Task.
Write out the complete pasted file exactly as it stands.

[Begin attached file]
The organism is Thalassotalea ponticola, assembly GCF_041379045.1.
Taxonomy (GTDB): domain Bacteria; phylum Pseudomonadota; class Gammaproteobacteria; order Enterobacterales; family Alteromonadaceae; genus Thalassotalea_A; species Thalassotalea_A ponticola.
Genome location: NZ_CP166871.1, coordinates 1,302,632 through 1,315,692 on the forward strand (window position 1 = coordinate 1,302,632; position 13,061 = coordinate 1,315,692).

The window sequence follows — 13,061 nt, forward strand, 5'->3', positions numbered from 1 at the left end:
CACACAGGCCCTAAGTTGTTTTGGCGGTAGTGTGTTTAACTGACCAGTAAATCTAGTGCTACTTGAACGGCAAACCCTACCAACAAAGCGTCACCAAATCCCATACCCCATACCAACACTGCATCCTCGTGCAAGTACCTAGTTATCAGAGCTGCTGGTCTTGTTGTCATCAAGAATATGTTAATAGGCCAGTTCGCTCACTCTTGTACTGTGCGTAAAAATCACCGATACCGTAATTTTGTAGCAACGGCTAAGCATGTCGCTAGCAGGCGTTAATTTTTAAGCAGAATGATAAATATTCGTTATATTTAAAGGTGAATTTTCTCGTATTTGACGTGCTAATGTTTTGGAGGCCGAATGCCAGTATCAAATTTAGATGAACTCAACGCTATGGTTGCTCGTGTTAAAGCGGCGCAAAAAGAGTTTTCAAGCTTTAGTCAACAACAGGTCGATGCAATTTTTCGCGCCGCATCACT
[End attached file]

The organism is Thalassotalea ponticola, assembly GCF_041379045.1.
Taxonomy (GTDB): domain Bacteria; phylum Pseudomonadota; class Gammaproteobacteria; order Enterobacterales; family Alteromonadaceae; genus Thalassotalea_A; species Thalassotalea_A ponticola.
Genome location: NZ_CP166871.1, coordinates 1,302,632 through 1,315,692 on the forward strand (window position 1 = coordinate 1,302,632; position 13,061 = coordinate 1,315,692).

The window sequence follows — 13,061 nt, forward strand, 5'->3', positions numbered from 1 at the left end:
CACACAGGCCCTAAGTTGTTTTGGCGGTAGTGTGTTTAACTGACCAGTAAATCTAGTGCTACTTGAACGGCAAACCCTACCAACAAAGCGTCACCAAATCCCATACCCCATACCAACACTGCATCCTCGTGCAAGTACCTAGTTATCAGAGCTGCTGGTCTTGTTGTCATCAAGAATATGTTAATAGGCCAGTTCGCTCACTCTTGTACTGTGCGTAAAAATCACCGATACCGTAATTTTGTAGCAACGGCTAAGCATGTCGCTAGCAGGCGTTAATTTTTAAGCAGAATGATAAATATTCGTTATATTTAAAGGTGAATTTTCTCGTATTTGACGTGCTAATGTTTTGGAGGCCGAATGCCAGTATCAAATTTAGATGAACTCAACGCTATGGTTGCTCGTGTTAAAGCGGCGCAAAAAGAGTTTTCAAGCTTTAGTCAACAACAGGTCGATGCAATTTTTCGCGCCGCATCACT